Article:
Flare Ups

Tuesday, 03 May 2005 15:58


Pretty much every arachnoiditis sufferer will have experienced a ?flare up' at some time or another.

Whilst the majority of us tend to ?plateau out' over time, i.e. become more or less stable, with only gradual or no decline,  there is often some degree of fluctuation of symptoms within that overall picture, and in most people, intercurrent episodes of exacerbation, in which there is a great upsurge in the severity of symptoms.

These episodes may last from days to weeks, and are usually triggered by some sort of physical (and sometimes emotional) stress: such as a viral illness e.g. ?flu, overdoing physical exercise etc.

?Flare-ups' are in essence the same sort of occurrence as the periodic exacerbations seen in many autoimmune conditions such as lupus or rheumatoid arthritis, and, indeed, the neurological condition which has some features in common with arachnoiditis: multiple sclerosis.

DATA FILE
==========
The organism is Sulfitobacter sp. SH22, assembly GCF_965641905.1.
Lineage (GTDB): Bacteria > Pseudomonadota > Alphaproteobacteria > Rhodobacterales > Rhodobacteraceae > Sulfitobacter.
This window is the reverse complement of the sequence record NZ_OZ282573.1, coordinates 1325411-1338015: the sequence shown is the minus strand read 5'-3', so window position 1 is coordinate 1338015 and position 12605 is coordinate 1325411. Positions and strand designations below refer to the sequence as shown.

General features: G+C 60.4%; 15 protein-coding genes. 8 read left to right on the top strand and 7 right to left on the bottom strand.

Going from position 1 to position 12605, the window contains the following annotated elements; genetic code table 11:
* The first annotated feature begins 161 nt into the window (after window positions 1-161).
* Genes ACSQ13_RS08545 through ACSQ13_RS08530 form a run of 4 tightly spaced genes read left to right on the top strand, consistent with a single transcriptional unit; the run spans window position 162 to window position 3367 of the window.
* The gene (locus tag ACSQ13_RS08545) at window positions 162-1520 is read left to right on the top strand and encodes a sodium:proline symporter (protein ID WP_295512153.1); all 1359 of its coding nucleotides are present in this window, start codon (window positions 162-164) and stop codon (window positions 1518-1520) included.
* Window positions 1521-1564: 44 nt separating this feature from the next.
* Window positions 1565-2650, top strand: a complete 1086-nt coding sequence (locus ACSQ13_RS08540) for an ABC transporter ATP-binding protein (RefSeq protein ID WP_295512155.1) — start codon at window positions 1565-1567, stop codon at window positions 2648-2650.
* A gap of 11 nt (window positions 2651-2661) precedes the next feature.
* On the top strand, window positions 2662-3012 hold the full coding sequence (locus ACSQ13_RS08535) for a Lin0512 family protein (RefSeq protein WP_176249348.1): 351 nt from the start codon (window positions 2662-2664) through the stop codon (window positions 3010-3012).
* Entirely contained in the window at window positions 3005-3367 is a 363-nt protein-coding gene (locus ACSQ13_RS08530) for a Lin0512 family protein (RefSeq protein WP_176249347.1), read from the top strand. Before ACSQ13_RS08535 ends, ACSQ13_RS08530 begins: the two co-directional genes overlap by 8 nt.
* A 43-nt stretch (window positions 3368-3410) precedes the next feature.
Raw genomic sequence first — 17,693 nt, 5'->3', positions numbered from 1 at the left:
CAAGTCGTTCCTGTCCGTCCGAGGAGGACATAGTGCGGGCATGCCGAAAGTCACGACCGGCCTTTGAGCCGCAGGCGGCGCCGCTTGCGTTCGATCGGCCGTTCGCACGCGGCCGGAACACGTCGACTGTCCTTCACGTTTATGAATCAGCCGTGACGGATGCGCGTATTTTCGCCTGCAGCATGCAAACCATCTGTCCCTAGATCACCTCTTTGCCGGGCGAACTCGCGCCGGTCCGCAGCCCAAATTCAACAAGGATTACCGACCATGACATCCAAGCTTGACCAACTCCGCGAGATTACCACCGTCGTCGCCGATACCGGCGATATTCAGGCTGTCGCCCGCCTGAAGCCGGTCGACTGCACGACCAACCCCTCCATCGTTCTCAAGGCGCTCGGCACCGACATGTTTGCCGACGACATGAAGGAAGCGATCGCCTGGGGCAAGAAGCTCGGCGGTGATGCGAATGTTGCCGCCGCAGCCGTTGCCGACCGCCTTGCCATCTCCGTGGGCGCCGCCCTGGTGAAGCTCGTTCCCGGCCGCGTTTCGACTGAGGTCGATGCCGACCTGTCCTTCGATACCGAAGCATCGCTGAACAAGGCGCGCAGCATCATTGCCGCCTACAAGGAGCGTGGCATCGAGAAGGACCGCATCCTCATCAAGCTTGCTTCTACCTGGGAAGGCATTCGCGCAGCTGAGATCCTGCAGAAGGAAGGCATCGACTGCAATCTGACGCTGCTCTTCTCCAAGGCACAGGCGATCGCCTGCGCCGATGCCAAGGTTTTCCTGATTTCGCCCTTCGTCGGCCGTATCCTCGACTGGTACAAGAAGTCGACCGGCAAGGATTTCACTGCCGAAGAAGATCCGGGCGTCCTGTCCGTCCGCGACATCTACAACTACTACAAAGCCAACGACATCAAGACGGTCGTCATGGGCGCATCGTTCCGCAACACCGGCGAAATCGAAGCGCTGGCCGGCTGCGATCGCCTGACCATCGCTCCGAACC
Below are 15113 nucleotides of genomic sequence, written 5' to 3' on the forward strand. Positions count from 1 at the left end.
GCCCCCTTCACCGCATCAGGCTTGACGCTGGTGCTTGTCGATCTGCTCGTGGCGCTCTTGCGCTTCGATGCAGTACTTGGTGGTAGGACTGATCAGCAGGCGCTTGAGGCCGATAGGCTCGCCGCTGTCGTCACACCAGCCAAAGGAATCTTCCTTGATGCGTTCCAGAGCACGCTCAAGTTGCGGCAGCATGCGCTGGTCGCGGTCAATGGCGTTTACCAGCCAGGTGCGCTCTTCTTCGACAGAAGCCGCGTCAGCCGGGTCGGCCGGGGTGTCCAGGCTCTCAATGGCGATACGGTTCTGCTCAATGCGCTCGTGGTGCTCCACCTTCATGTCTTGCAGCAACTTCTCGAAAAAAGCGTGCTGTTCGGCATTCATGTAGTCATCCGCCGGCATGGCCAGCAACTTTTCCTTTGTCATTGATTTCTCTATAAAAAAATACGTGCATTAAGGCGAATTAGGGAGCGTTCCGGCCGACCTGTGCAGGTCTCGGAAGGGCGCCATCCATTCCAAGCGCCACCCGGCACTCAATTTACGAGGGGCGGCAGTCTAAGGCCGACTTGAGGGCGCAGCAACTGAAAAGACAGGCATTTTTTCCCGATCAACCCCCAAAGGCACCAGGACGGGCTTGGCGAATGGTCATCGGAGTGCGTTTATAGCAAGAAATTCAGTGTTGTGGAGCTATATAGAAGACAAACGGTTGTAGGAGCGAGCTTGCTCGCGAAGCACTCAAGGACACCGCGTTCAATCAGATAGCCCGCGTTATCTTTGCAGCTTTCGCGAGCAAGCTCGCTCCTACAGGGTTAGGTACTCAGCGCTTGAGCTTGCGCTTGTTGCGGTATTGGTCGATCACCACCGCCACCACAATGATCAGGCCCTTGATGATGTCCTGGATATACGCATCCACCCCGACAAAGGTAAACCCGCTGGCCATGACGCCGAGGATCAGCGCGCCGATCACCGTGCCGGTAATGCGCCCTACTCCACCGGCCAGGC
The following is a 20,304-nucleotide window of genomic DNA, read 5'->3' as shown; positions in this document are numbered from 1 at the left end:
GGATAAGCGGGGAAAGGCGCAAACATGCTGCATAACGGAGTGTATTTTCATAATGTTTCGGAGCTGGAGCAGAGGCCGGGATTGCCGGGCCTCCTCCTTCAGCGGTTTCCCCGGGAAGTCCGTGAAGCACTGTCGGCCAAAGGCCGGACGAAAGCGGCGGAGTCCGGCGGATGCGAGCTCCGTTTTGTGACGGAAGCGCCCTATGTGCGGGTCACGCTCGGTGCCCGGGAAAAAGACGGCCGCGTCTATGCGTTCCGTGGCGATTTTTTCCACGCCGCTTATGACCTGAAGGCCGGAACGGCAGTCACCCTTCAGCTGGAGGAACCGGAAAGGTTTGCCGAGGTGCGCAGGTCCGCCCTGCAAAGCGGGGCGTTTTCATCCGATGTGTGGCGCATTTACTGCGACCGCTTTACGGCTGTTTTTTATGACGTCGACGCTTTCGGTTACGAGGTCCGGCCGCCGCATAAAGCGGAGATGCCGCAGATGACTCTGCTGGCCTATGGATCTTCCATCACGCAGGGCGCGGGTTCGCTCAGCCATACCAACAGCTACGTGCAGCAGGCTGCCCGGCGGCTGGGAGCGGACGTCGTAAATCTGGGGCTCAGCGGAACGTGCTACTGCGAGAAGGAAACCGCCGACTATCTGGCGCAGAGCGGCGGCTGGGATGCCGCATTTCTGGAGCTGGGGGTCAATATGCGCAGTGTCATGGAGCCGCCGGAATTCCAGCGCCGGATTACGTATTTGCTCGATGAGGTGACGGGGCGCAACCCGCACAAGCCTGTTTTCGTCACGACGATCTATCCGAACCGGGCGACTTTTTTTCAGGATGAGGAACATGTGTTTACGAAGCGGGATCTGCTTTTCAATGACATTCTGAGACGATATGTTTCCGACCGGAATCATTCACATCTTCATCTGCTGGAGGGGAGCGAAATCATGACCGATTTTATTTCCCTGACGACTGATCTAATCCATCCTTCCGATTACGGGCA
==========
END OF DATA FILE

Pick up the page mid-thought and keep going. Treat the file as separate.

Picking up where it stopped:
These episodes are most unpleasant, as well as being dispiriting and worrying.

As a general rule, once the symptoms subside, the usual level of pain and functional impairment resumes (this could be termed ?remission').

However, occasionally, there is a failure to regain this level of remission, and if episodes are frequent, there may be an apparent decline, with each subsequent ?flare up', or relapse, leaving the sufferer gradually more impaired.

A rather different picture may infrequently be seen in folk who are stable, but experience an event such as a fall, or a minor car accident, and who subsequently deteriorate (in a minority of cases, this may be a rapid and steep decline), without regaining lost ground.

Flare-ups can make life even more difficult than normal; generally though, they are self-limiting. Sometimes, however, it is important to remember that not ALL symptoms can be attributed to arachnoiditis.

Any consistently worsened or escalating symptom or indeed any persistent new symptom should be medically assessed to exclude conditions which are treatable.

Usually, though, it is a matter of riding the storm and waiting for it to blow itself out.

If possible, avoid the following: